Sometimes the muse abandons us or conditions conspire against us or we get interrupted by something urgent. This can make us create pictures that do not live up to our expectations. But unless we are shooting for a client, we probably should not worry so much about the results we get, the outcome. We should remember to enjoy the creative exercise and have fun.
We all want great images
I assume that creating exceptional images is a goal for most of us. I know my expectations are high. We study technique and browse images by great artists we appreciate. We spend a lot of time getting to a location, exploring, setting up, composing. But it doesn’t always work.
Despite our best efforts, we are often disappointed. What we get may not be great. It may not even be very good. This can be very disappointing if we only judge our self by the outcome.
They won’t all be great
It is not uncommon for me to go out for a day of shooting and end up throwing most of them away, with none to add to my portfolio. Does this make me a failure? I try to see it differently.
I hope we can be philosophical about it. Sometimes all we seem to get from our effort is experience. Hopefully we learn from our experiences and improve our craft. That’s a bittersweet benefit. But the reality is we will learn more from a failed shoot than a successful one.
I’m coming to see that I am evaluating it wrong. My attitude was that I failed unless I got a number of great images. I concentrated on the outcome. There are greater goals.
The process may be as important
Sure, it is disappointing to not have captured those scenes that called to us at the time. But it is an opportunity for self-examination. What caused them to be unspectacular? Was there something we could have done different?
The editing process is a mirror where we can see how our mind worked and even see our soul to some degree. The images are captured. For better or worse, the bits are there on the computer. Now we have to deal with them. We can process them, but we cannot change them substantively – well, usually not.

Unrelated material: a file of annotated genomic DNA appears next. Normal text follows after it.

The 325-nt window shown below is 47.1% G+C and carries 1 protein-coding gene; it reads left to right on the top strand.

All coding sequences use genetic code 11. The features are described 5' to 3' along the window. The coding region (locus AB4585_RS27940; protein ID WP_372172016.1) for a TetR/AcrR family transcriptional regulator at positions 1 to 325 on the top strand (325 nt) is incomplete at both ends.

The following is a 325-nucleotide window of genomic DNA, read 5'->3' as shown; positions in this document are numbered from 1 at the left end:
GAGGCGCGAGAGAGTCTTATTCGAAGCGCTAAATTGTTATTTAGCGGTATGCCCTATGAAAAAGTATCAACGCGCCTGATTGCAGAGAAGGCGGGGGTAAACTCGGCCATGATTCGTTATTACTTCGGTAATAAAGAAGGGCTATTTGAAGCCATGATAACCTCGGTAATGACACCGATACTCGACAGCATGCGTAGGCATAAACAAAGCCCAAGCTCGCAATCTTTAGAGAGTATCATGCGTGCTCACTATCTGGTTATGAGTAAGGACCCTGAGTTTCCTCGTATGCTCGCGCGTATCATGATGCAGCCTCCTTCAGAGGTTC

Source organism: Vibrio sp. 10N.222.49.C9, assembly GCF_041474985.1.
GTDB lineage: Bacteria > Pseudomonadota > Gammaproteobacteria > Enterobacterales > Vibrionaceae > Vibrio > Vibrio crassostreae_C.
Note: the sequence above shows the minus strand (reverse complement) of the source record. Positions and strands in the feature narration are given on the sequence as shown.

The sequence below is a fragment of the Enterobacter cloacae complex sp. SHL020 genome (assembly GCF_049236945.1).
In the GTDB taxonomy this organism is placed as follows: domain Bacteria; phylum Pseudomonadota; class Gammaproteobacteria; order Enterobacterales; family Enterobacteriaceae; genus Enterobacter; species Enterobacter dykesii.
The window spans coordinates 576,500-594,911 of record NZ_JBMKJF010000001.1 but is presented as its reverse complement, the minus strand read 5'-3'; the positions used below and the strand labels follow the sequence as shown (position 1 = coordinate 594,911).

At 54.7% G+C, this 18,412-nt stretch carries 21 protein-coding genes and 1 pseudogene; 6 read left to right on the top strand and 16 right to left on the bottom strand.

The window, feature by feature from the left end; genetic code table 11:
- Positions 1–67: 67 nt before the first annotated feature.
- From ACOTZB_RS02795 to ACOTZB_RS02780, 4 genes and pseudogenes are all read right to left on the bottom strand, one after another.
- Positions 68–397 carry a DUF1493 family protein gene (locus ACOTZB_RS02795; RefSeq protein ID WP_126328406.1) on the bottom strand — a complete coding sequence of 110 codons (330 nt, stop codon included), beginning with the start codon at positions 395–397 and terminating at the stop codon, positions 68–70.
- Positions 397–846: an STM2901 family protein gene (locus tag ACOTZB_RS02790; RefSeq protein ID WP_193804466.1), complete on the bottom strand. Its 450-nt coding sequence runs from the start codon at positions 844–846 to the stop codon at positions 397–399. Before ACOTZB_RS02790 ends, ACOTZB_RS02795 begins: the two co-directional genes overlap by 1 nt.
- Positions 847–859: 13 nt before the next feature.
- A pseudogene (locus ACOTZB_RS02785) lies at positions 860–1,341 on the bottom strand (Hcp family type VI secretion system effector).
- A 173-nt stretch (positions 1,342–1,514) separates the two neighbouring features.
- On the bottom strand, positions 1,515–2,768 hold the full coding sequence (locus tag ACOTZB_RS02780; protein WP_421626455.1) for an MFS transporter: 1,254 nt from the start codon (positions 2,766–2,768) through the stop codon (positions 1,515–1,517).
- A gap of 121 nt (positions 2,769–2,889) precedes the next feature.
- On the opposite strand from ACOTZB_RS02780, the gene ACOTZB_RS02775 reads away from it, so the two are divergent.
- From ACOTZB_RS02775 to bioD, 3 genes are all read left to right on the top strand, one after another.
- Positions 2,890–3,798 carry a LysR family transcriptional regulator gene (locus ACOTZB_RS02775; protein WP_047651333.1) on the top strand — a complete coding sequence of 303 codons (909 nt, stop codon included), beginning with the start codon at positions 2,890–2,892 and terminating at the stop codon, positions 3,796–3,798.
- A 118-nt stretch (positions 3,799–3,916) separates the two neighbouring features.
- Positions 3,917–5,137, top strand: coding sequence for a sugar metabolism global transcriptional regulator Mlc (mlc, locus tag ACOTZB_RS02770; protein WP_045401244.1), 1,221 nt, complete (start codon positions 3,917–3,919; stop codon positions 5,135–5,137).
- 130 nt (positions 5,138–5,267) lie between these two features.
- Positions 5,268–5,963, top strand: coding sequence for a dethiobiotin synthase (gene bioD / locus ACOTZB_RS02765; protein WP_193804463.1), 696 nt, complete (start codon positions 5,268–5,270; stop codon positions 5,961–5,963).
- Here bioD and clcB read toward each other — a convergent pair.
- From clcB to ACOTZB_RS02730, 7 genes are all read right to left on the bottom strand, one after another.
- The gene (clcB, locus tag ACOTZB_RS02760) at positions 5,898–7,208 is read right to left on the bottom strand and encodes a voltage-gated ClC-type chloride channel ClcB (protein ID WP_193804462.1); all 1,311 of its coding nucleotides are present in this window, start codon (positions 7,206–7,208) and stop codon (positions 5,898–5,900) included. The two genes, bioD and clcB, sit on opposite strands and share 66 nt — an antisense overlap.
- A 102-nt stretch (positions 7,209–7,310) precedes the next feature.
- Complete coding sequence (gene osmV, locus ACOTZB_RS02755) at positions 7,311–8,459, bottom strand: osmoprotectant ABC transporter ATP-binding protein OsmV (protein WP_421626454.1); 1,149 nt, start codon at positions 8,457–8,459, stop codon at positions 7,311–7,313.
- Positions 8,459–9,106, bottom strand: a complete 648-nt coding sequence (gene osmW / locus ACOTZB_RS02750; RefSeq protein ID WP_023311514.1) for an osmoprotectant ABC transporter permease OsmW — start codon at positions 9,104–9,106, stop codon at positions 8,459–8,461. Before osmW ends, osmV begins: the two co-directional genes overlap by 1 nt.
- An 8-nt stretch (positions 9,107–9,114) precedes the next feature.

I actually see something cathartic in deleting bad images. I have evaluated them and analyzed the problems and learned what I can. Now I have no more need of them. Remove them from my world. It’s a purging. In most cases I actually have an informal goal of throwing a certain percentage of my images away in the early stages of editing. The thought process is that I should be experimenting and working at the edge of my comfort zone. This causes a lot of failures. Failure is just part of learning.
Enjoy your art
Maybe I’m weird, but I see art as a work of joy. We should love what we do. Loving what we do is not the same as creating great work. They may be related, but they are not the same.
There are times when I go out and don’t end up with anything to keep except the memory of the great scene and the feelings I had. That is enough. Good art should be based on the feelings we are trying to convey. If I had the feelings but couldn’t realize them in the image, that means I am on the right track but I have to learn more. That is a challenge for artistic growth. I have seen too much art that is technically perfect but seems to me devoid of feeling.
I developed the ability in my previous professional career, before I ever heard the term defined. There was a “place” I could easily drop into, a creative mode where I did great work and would be completely unaware of time for hours.
I can occasionally find the same place in my art, both when shooting and when processing. This is a reveling in the work regardless of the outcome. Yes, true flow is independent of what we might or might not produce. It is the joy of creation.
Let’s learn to revel in the process, the flow. We will create great things, but that is not the goal in itself. The joy of creation will carry us to become greater. Look at what you are becoming, not just what you are producing.